We’re moving toward the middle of the fall semester, which means that almost every college student has dealt with a crucial issue at least once. No, we’re not talking about midterms or a paper that just doesn’t want to get done. We’re talking about parking options on college campuses, which tends to be frustrating at best, and expensive at worst.
But do you know what options you really have when it comes to your monthly parking options? Or are you limiting yourself by following official university protocol? Here are some options, along with recommendations on how you can make the most of them.
1) Park on Campus
It seems like the most obvious solution, but it also tends to be the most frustrating. Parking on college campus, particularly in and around Chicago, can be difficult. Often, you have to get a permit, which can cost you hundreds of dollars. But even if it’s free, you’re limited to a select few lots that are often tediously far away from your dorm or classrooms.
Of course, especially as the weather turns, that can become a significant problem. Parking on campus is almost never easy, and there is not much you can do about it to improve it. Some campus do offer premium parking spaces in more convenient spots such as a garage, but you will have to pay for those.
2) Take Your Chances Without a Permit
Given the above challenges, students increasingly park on college campus without a permit. That tends to lead to two options: use limited visitor spots, or simply forego the permit to hope that campus security doesn’t catch up to you.
The first, naturally, comes with the exact challenges as parking with a campus. In fact, these challenges may be even worse: your selection will be even more limited, which can lead to increased frustration. But taking your chances while parking illegally is even more problematic. Naturally, we advise against it, not only because it’s illegal but also because campus security doesn’t tend to treat repeat parking offenders kindly.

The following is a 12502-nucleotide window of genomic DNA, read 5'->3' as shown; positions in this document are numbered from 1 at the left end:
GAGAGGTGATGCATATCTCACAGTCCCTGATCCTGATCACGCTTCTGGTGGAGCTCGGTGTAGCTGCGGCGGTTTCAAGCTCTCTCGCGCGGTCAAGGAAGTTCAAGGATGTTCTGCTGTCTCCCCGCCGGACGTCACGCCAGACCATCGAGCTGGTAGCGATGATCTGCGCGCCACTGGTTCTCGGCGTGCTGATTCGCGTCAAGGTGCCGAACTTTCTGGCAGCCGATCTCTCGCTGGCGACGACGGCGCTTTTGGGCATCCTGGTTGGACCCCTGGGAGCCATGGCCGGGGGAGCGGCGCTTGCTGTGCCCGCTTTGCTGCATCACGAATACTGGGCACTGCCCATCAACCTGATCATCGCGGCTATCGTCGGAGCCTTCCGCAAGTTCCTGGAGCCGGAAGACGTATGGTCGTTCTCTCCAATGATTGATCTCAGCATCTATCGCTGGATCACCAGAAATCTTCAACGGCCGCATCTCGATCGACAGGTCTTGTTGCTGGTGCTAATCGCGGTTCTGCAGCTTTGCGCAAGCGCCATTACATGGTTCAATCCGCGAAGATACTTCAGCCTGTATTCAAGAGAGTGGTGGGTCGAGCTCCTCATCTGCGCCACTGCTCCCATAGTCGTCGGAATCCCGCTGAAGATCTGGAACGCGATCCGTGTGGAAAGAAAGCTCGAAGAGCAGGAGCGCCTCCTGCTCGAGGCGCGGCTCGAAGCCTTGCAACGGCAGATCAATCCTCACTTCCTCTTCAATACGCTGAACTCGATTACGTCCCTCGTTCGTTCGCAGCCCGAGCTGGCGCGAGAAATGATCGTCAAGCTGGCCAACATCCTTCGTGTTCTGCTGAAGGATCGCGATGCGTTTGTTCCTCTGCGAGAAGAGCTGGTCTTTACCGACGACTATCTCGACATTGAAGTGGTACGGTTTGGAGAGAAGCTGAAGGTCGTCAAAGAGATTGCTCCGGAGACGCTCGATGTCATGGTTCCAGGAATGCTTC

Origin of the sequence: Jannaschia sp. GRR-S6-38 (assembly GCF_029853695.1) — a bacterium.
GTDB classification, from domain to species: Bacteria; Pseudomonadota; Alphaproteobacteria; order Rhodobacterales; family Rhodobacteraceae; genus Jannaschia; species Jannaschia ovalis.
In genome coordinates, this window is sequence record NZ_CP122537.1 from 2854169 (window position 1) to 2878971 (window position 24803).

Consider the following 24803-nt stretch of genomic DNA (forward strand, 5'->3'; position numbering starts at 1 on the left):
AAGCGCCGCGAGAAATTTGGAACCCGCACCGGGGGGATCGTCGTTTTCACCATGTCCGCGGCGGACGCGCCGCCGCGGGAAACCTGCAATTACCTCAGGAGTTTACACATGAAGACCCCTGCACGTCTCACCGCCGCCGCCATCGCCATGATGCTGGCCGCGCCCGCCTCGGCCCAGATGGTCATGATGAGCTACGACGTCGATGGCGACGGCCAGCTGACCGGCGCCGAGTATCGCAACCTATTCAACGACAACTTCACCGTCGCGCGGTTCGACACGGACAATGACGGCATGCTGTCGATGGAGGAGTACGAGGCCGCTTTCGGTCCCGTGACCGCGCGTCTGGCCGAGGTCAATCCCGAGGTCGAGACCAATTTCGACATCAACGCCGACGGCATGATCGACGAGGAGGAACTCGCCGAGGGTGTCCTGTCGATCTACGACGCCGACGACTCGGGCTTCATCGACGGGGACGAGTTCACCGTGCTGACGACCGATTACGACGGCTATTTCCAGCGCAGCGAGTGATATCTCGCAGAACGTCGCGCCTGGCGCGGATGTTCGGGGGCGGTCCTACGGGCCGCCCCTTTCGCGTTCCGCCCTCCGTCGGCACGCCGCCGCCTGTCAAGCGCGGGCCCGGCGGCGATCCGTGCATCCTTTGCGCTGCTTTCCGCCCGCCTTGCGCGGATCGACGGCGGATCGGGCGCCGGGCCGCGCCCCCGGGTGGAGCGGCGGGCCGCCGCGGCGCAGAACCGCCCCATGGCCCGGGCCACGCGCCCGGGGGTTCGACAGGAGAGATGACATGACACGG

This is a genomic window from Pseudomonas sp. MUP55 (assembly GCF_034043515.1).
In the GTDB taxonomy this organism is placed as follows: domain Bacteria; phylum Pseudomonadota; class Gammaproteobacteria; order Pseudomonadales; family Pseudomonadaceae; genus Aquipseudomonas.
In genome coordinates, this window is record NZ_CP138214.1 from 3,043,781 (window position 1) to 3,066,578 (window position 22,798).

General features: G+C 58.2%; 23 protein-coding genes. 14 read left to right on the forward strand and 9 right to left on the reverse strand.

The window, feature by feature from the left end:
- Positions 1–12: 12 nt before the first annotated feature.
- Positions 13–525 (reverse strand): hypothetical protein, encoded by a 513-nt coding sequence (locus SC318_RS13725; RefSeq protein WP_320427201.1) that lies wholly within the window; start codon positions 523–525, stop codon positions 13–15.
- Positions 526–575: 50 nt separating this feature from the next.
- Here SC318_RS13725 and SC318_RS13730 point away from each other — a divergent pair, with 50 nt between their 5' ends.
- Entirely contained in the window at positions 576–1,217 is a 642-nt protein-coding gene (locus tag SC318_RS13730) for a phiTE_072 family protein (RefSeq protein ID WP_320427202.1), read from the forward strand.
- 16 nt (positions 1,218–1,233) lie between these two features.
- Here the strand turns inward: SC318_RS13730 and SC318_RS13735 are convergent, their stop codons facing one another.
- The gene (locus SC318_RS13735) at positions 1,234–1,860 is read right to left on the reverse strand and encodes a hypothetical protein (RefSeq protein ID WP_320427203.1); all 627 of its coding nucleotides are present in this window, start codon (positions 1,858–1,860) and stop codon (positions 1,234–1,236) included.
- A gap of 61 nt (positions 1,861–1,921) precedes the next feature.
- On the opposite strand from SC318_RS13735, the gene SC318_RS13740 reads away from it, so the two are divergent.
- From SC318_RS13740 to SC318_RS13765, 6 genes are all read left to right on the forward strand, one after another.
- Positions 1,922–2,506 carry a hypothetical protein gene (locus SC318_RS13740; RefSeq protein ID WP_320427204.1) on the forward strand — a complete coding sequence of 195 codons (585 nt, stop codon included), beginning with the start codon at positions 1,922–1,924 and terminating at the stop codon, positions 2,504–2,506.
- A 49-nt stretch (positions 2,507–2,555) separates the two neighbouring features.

3) Park Around the City
Especially in large metropoles like Chicago, parking options around the city can actually be more convenient and beneficial than on-campus options. Of course, you have to make sure that any spot you reserve (or meter you frequent) is close enough to campus to ensure a reasonable from classes to your car and back.
At the same time, this option also presents a number of challenges. For starters, you now compete not just with other college students, but working professionals in the city for the same spots. In addition, the most convenient options tend to either go quickly or be expensive.
4) Consider Peer to Peer Parking
Most college students consider the above three to be their only choices for parking around campus. But what if we told you that you actually have another option that can beat all of them? We’re talking about peer to peer parking, the process of contacting someone who owns a parking spot in your neighborhood directly to secure a convenient parking spot.
Consider it the AirBNB of parking: anyone who owns a parking spot can make it available on a free parking app, while you can find spots near a location convenient for you. Cutting out the commercial entity means increased flexibility, and significantly lower prices.
Are you interested in a parking option for your college campus that does not require significant expenses or inconvenient locations? If so, you should seriously look into peer to peer parking. An app like ours, for example, simplifies the process for both parking spot owners and drivers to allow you to easily find a spot that fits your needs. Contact us to learn more.